Federal court brings bogus tax agent to heel
Would you have an operation if you knew the surgeon had no medical qualifications? Would you get into a taxi if you knew the driver of the car didn’t have a driver’s licence?
Not many of us would, but every year thousands of Australians entrust their personal tax returns to bogus individuals posing as tax practitioners, most of whom possess no qualifications or experience to do the work.
With the tax-time landscape being even more complicated in 2020 due to the impact of the global pandemic, the Tax Practitioners Board (TPB) is urging taxpayers to ensure that their tax practitioner is registered by checking the online public register at tpb.gov.au/onlineregister.
It’s a free and easy to use resource, and one that could potentially save taxpayers thousands in penalties and additional fees.
It follows a recent case of Brisbane based, Kent Scott Hacker and his associated companies One Stop Global Staffing Pty Ltd (OSGS) and Naleview Pty Limited.
- In November 2018 the ATO raided the offices of OSGS and discovered evidence indicating that Mr Hacker’s business, OSGS, had been preparing and lodging income tax returns unlawfully for thousands of taxpayers. Mr Hacker had kept records of the taxpayers’ personal details including their date of birth, tax file number and bank account details.
- The TPB began investigating the matter and in February 2019 brought proceedings before the Federal Court seeking both civil penalties and an interim injunction. Following this Mr Hacker and his companies gave an undertaking to the court that they would cease their activity.
- Despite this undertaking, and a later court order to display large notices at the OSGS office warning taxpayers of the risk of using Mr Hacker’s services, Mr Hacker carried on providing tax agent services, often to unsuspecting clients.
On 27 July 2020 the Federal Court delivered two judgements, finding that Mr Hacker and his businesses had contravened the Tax Agent Services Act 2009 on numerous occasions and were in contempt of court by providing tax agent services after undertaking to the court that they would not do so.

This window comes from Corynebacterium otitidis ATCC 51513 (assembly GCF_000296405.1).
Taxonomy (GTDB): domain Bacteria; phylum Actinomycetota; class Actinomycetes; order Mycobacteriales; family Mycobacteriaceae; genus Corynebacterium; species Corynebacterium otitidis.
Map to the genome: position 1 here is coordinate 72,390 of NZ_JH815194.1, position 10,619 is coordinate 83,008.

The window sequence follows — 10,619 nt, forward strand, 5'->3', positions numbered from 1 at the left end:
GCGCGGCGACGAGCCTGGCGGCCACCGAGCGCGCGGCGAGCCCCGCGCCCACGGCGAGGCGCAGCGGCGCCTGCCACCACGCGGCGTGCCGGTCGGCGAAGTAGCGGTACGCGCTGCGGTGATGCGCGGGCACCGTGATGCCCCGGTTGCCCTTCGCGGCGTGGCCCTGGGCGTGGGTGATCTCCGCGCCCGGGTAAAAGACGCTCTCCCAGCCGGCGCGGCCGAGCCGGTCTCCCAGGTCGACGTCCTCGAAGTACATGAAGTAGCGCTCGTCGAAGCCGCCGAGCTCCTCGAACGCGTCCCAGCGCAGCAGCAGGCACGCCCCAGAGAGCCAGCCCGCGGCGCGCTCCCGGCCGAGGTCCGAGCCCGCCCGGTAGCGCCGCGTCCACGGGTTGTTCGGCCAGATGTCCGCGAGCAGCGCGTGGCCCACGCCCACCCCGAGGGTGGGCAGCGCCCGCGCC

Chair of the TPB, Mr Ian Klug, AM said, ‘It is quite extraordinary that each time Mr Hacker admitted to being in contempt of court, he went on to unlawfully lodge additional income tax returns for clients.’
‘We would urge anyone paying for tax agent services, particularly during this tax-time, to be suspicious of the promise of large tax refunds and check the TPB register to ensure the legitimacy of their agent’s registration.’
He continued, ‘Never share your myGov password with anyone as doing so puts your personal and financial information at risk.’
The Court will hold a further hearing on 28 September 2020 to decide on penalties. Mr Klug is looking forward to the Court imposing an appropriate penalty, reflective of the scale of Mr Hacker’s unlawful conduct. ‘The right decision will not only address Mr Hacker’s misconduct, but it will strengthen the integrity of our tax system by sending a strong deterrence message to other rogue advisers’.
About the Tax Practitioners Board:
The Tax Practitioners Board regulates tax practitioners in order to protect consumers. The TPB aims to assure the community that tax practitioners meet appropriate standards of professional and ethical conduct. Follow us on Twitter @TPB_gov_au, Facebook and LinkedIn